Zoë Marriott's Reviews > The Seven Deaths of Evelyn Hardcastle

The Seven Deaths of Evelyn Hardcastle by Stuart Turton
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really liked it

This is a very familiar premise - if you're a big fanfic reader, as I am. The Groundhog Day story has become a classic over on A03. In this story it seems to be an excuse to cycle through and (in some cases) examine lots of Agatha Christie style country-house-murder cliches while at the same time giving you a much fresher and more intriguing mystery to chew on: why is the (initially) Unnamed Narrator being forced to relive this day over and over again in all these different guises?

I waded slightly painfully through the first few chapters but found that once the Bell host had met Evelyn, things picked right up and I sprinted through it. There's a lot of finely observed compassion for some fairly unlikeable souls in this book, which makes me like it - and an appropriately condemning attitude for those who are not merely unlikeable, but actually unforgiveable. I do think the writer may have missed a trick by telling us so early on that this eight-hosts-one-day cycle had happened thousands of times before. It took away something of the tension that I think we were supposed to feel about the MC running out of time. And there were times when I was left really confused because something seemed so obvious to me, but the narrator was apparently completely oblivious despite having just narrated all the facts to us, and it left me wondering if I'd missed something (I hadn't - the narrator just never twigged until it was too late).

But I found it all pretty compelling and enjoyable right up until the point where the Cardinal Rule of Groundhog Day stories was broken, at the end. What is this rule? Well, in a story with this trope, when it comes to how the characters ended up in this pickle, you either lean into the SF elements and explain thoroughly (oh! The hero fell into a quantum tunneller which projected him into the consciousness of others who'd been loaded into the machine before, using probability matrixes to determine various outcomes, and he's really been in a coma all along? Fine, carry on) or you do what the original movie did and *don't explain*, leaving the reader to speculate that it was fate, or purgatory, or history correcting itself - but the real explanation was the lessons we learned along the way (cue swelling violin music).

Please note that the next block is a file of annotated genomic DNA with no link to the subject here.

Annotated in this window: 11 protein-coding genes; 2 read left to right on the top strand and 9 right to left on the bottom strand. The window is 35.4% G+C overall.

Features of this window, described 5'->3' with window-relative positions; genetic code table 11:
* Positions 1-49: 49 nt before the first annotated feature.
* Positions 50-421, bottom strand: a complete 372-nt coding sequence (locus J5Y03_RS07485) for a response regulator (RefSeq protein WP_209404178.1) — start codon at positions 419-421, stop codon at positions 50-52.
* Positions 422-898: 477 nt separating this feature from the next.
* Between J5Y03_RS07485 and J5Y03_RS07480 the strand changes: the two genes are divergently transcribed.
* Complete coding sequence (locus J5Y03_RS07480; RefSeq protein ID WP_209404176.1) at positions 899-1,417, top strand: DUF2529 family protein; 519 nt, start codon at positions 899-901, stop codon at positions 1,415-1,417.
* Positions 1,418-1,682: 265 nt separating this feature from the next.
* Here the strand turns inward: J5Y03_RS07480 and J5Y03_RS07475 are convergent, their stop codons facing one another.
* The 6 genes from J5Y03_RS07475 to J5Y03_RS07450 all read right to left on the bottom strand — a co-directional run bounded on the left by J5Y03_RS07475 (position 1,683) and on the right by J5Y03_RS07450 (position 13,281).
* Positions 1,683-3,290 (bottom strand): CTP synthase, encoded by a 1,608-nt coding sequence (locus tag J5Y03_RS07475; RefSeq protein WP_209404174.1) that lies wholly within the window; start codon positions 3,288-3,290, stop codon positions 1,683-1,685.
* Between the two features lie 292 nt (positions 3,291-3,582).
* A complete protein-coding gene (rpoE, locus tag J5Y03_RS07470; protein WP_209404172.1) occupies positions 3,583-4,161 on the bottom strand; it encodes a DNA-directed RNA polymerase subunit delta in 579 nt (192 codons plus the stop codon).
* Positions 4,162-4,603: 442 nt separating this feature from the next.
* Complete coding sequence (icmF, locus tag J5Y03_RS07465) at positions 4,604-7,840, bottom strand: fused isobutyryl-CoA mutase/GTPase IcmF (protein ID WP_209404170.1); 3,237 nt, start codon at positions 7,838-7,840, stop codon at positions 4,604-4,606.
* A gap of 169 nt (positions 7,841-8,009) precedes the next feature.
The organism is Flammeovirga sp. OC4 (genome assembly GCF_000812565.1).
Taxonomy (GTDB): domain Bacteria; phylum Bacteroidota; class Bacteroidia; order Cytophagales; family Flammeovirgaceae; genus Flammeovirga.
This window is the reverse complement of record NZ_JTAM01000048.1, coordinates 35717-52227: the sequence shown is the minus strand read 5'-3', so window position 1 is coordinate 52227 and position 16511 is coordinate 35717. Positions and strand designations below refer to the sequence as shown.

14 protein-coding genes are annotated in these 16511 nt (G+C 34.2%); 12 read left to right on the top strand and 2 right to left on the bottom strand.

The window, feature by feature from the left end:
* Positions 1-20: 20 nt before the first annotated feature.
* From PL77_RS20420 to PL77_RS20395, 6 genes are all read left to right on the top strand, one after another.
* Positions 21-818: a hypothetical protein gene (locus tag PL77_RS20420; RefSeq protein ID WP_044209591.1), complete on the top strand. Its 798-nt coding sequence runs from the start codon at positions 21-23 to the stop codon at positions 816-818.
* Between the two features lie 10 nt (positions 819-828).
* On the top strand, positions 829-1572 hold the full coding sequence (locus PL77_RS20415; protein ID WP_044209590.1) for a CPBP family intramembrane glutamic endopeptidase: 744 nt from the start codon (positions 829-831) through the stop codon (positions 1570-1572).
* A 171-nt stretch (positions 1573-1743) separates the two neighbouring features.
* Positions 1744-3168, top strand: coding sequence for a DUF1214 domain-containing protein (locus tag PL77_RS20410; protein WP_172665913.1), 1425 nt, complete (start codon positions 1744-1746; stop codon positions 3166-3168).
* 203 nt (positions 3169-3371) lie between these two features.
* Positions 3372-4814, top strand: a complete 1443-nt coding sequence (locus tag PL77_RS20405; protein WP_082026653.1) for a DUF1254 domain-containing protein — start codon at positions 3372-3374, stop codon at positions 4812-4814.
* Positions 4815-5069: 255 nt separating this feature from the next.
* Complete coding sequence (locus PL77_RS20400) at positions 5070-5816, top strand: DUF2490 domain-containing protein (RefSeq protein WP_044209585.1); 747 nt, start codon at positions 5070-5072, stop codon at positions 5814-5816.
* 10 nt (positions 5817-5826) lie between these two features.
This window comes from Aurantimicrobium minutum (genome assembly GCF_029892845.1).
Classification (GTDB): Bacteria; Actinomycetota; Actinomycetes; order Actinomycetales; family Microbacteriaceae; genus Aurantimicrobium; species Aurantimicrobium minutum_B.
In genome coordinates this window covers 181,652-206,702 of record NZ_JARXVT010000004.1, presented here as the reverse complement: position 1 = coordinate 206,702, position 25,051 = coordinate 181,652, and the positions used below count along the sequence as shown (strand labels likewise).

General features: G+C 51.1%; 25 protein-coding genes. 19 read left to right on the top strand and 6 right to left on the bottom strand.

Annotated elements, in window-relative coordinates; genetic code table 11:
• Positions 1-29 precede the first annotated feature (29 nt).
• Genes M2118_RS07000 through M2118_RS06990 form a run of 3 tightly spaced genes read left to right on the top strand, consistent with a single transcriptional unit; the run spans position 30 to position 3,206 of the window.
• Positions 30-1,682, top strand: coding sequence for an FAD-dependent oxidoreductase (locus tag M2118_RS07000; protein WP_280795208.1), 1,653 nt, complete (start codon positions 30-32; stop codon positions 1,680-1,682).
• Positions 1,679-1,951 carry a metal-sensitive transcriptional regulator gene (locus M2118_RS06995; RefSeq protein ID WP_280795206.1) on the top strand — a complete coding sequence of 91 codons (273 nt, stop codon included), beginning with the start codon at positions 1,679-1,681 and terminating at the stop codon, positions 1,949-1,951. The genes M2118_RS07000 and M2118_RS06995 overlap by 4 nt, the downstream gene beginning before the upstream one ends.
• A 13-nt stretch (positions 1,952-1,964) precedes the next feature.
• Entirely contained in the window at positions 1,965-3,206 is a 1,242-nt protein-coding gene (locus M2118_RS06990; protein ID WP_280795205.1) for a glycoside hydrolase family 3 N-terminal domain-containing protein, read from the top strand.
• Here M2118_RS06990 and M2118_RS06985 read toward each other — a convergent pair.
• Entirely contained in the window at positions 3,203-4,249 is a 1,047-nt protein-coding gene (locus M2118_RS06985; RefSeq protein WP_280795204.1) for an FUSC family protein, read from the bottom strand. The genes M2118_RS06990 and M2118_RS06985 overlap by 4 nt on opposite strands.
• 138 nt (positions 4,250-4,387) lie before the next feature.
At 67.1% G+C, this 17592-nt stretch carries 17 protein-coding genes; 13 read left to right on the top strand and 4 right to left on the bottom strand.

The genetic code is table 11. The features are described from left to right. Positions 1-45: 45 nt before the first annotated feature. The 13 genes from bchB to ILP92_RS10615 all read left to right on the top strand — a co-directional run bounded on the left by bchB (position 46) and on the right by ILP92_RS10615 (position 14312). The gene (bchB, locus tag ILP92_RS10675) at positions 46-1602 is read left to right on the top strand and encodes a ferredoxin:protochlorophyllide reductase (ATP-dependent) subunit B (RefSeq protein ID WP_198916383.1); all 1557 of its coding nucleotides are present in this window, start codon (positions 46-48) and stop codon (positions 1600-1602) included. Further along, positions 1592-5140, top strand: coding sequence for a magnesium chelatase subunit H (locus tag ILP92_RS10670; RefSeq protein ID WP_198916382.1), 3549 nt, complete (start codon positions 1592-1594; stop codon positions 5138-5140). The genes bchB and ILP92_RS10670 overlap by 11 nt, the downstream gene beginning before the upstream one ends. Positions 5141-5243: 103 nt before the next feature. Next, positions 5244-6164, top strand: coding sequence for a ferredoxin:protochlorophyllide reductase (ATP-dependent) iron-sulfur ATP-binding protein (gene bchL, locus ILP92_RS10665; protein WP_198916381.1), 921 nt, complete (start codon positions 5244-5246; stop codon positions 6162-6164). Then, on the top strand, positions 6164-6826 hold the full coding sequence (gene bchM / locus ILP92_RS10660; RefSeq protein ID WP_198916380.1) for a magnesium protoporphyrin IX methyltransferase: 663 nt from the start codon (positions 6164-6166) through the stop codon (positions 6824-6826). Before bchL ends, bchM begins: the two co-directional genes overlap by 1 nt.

What you shouldn't do is what Turton does here, which is kind of half-ass it both ways and then be inconsistent about it. Either we've time-travelled or we haven't. Either this entire place is 'shadows on the wall' or it isn't. How can the two mcs escape into the woods of Blackheath at the end if there IS no Blackheath? If it's all a projection that was created from the minds of the prisoners, how could each person that the narrator occupied have their own inner life? If that inner life was programmed in then how could the makers not know how the situation played out and who the real killers were? Why are these apparently incredibly advanced people using TIME TRAVEL and AIs *this advanced* merely to torment prisoners using hokey Agatha Christie scenarios? Are the plague doctors getting mountains of overtime for all these (literal) centuries of 24-7 supervision?

ARGGGHGGHHHHHHHHH! *Brain explodes*

Anyway. I give it four stars because it got me through a very, very boring and slightly uncomfortable afternoon, and has left me thinking I will pick up the author's next. Just don't engage your brain too much there at the end.
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Reading Progress

Started Reading
July 12, 2020 – Finished Reading
July 13, 2020 – Shelved

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message 1: by Barbara (new)

Barbara Gordon Have you read Someone Like Me, by M. C. Carey? It is Way Too Full of Stuff, but interesting. Spoiler: the plot turns on a mechanism that’s part Groundhog Day and part multiverse/alternate timelines, and one character slips through multiple versions of her marriage to - and death at the hands of - an abusive man, trying to find a way not to die.


Zoë Marriott Barbara wrote: "Have you read Someone Like Me, by M. C. Carey? It is Way Too Full of Stuff, but interesting. Spoiler: the plot turns on a mechanism that’s part Groundhog Day and part multiverse/alternate timelines..."

No, I haven't, but that sounds very interesting - I'll add it to my list, B., thank you! x


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